Mary Kay Andrews is the New York Times bestselling author of 24 novels, most recently The Weekenders, as well as 10 critically acclaimed mysteries. A former reporter for the Atlanta Journal-Constitution, she lives in Atlanta, Georgia.
Savannah Blues is the story of a woman coming to terms with the sudden changes in her life and of a charming city, Savannah, GA. Eloise "Weezie" Foley has lived in Savannah her whole life and is thinking about leaving owing to a nasty divorce from her cheating husband, Tal Evans III. The divorce settlement has left her living with her dog in the carriage house, located in the backyard of the townhouse that she found, bought, and restored during her marriage. To make matters worse, Tal is engaged and living in the townhouse with sleazy, sexy Caroline DeSantos. Weezie is a "picker," someone who searches through garbage, estate sales, etc., to find discarded items to resell to antiques dealers. When she discovers a dead body while trying to sneak into an estate sale early, things get problematical for Weezie: the murdered woman is Caroline. Read by Susan Ericksen, this novel is filled with funny, likable, attention-grabbing, and quirky characters. A multilayered book that includes antiquing tips, romance, and murder, this heartwarming tale of loss and love is a worthwhile purchase for public libraries.-Carol Stern, Glen Cove Lib., NY Copyright 2002 Cahners Business Information.
This delightfully breezy, richly atmospheric debut by a former journalist who covered Savannah's infamous Midnight in the Garden of Good and Evil murder trials fails to generate much suspense, but it derives its charm from an encyclopedic trove of lore about antiquities and dishy gossip, Southern style. Divorced from blue-blood architect Talmadge Evans III, but still living in a carriage house in the backyard of their restored mansion, Eloise "Weezie" Foley suffers the indignity of having her ex's sexy fiance, Caroline DeSantos, living in the main house Weezie restored herself. As a "picker," Weezie earns her living foraging for discarded treasures in Dumpsters and at estate sales. When she discovers Caroline's corpse in a historic manor house, Weezie is the prime suspect in her murder. To compound her quandary, Weezie's attorney her closeted Uncle James, an ex-Catholic priest is having an illicit affair with a man from the DA's office. Factor in her on-again, off-again romance with old high school flame Daniel Stipanek, counterfeit antiques and her mom's alcoholism, and the plucky heroine has enough problems to drive at least three novels. Unfortunately, the suspense gets lost somewhere among the antiques and Weezie's attempts to consummate her romance with Daniel. But even a denouement that comes way too soon and a junk bin of distractions won't keep readers away. 8-city author tour. (Feb. 20) Forecasts: This appealing effort should do well enough on its own, but if booksellers and publicists play up the Midnight connection, it could soar. Copyright 2001 Cahners Business Information.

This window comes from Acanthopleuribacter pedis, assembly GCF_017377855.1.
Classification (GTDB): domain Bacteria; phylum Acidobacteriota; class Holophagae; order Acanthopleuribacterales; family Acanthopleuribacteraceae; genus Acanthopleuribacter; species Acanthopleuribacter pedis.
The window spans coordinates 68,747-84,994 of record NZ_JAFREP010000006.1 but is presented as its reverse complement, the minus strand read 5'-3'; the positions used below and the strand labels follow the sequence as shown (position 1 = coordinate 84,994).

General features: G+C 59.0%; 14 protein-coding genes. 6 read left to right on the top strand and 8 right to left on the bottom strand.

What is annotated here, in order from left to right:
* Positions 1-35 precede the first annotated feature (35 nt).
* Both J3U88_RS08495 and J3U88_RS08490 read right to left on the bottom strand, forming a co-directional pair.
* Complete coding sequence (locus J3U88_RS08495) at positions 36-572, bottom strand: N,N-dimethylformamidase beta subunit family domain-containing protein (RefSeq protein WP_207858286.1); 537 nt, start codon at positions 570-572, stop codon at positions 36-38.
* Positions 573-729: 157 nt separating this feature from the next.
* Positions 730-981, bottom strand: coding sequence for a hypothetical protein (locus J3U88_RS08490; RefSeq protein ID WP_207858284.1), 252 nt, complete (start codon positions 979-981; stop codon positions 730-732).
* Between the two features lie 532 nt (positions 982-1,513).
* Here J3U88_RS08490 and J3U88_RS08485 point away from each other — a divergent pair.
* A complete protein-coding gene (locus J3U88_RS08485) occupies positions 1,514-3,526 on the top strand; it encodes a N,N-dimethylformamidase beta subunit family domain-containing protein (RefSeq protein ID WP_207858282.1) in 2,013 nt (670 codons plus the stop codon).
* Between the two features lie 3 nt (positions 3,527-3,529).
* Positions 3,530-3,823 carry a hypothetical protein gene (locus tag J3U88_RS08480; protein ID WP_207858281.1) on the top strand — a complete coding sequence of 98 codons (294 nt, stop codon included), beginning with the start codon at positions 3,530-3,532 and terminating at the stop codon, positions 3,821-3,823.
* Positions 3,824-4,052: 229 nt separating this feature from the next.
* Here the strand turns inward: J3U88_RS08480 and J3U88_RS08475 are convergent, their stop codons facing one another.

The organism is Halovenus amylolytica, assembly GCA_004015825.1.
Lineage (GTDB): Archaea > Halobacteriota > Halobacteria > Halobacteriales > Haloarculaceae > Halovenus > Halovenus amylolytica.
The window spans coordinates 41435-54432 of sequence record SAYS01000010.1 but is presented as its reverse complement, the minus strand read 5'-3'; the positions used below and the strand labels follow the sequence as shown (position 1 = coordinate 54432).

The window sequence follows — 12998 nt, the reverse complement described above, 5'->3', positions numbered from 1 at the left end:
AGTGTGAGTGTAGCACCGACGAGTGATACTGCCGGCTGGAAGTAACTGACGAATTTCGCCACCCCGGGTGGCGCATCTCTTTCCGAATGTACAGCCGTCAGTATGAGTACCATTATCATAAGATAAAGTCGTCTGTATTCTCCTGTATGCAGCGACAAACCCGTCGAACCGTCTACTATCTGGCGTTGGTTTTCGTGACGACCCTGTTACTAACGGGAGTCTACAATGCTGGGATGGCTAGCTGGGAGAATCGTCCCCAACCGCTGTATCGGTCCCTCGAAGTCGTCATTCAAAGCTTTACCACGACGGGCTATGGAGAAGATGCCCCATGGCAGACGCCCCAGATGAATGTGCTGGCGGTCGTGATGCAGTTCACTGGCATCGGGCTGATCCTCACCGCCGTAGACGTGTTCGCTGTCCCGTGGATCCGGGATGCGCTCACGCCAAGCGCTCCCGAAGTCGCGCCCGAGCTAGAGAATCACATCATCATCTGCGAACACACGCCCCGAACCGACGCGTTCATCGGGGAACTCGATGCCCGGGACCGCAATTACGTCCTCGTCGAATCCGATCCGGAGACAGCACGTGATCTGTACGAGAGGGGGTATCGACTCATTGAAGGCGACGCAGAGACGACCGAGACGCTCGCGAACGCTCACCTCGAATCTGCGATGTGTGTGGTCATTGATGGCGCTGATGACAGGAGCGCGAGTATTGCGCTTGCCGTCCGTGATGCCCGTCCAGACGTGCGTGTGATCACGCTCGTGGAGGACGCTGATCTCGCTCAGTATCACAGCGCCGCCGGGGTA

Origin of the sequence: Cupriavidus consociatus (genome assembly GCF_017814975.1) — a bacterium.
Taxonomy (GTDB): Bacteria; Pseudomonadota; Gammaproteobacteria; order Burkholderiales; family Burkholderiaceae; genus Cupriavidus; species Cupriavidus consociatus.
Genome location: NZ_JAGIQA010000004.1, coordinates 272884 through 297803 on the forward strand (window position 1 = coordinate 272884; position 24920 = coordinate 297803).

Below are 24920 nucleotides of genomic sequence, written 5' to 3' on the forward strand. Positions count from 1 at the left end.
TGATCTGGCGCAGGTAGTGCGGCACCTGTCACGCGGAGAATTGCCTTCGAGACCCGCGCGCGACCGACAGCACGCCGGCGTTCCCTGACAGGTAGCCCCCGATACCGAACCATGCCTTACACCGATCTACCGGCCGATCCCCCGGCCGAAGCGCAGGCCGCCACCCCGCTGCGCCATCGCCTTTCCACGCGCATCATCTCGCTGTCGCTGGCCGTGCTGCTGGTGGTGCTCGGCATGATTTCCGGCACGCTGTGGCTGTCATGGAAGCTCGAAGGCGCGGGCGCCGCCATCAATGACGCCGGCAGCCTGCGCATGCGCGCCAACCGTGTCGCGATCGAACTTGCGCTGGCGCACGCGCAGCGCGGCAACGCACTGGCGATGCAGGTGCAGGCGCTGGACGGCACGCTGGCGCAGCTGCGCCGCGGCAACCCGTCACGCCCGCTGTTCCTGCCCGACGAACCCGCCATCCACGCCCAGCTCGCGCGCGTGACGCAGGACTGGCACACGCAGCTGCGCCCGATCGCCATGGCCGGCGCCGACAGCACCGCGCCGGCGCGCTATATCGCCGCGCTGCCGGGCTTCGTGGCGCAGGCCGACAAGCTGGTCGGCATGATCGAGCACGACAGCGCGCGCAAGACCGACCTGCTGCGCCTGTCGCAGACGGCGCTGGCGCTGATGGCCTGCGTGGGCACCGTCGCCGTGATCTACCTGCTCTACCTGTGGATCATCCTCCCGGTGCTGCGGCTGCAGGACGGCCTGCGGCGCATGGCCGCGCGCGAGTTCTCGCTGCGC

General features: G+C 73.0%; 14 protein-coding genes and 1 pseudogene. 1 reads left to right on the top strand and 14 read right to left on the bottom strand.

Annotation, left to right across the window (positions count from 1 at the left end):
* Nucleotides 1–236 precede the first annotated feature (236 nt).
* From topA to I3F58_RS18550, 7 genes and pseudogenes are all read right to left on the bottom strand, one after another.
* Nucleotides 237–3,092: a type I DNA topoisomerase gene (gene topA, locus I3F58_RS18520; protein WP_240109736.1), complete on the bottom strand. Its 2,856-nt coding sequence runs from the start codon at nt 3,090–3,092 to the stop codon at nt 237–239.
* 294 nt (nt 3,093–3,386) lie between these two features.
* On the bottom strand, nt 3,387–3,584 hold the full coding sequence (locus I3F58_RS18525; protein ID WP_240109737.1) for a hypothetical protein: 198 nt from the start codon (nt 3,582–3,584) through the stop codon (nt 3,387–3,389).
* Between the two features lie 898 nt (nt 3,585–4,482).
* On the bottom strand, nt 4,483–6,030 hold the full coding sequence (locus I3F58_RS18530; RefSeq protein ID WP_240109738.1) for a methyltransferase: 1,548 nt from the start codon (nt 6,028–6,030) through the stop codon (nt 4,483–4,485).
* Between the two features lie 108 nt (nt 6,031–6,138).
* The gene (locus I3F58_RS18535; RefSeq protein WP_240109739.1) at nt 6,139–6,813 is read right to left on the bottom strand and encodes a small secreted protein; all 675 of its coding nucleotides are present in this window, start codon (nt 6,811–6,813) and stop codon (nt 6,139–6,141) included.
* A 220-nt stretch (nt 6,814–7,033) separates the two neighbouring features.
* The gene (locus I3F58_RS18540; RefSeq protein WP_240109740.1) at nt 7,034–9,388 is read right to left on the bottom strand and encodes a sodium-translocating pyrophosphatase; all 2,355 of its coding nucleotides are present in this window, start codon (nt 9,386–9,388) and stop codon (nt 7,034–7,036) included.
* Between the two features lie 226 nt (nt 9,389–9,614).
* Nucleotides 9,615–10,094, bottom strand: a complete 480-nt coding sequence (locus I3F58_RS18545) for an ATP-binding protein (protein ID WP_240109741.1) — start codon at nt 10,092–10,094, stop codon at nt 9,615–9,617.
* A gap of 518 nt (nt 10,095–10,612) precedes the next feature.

"Disarming, entertaining."--Washington Post
"Delightfully breezy, richly atmospheric"--Publishers Weekly
"A woman with revenge on her mind, corporate conspiracies, antiques to die for (literally!) and a man who can cook--what more could you want? Savannah Blues serves up a tasty dish."--Ann B. Ross, author of the New York Times best-selling novel Miss Julia Speaks Her Mind
"Savannah Blues serves up a tasty dish."--Ann B. Ross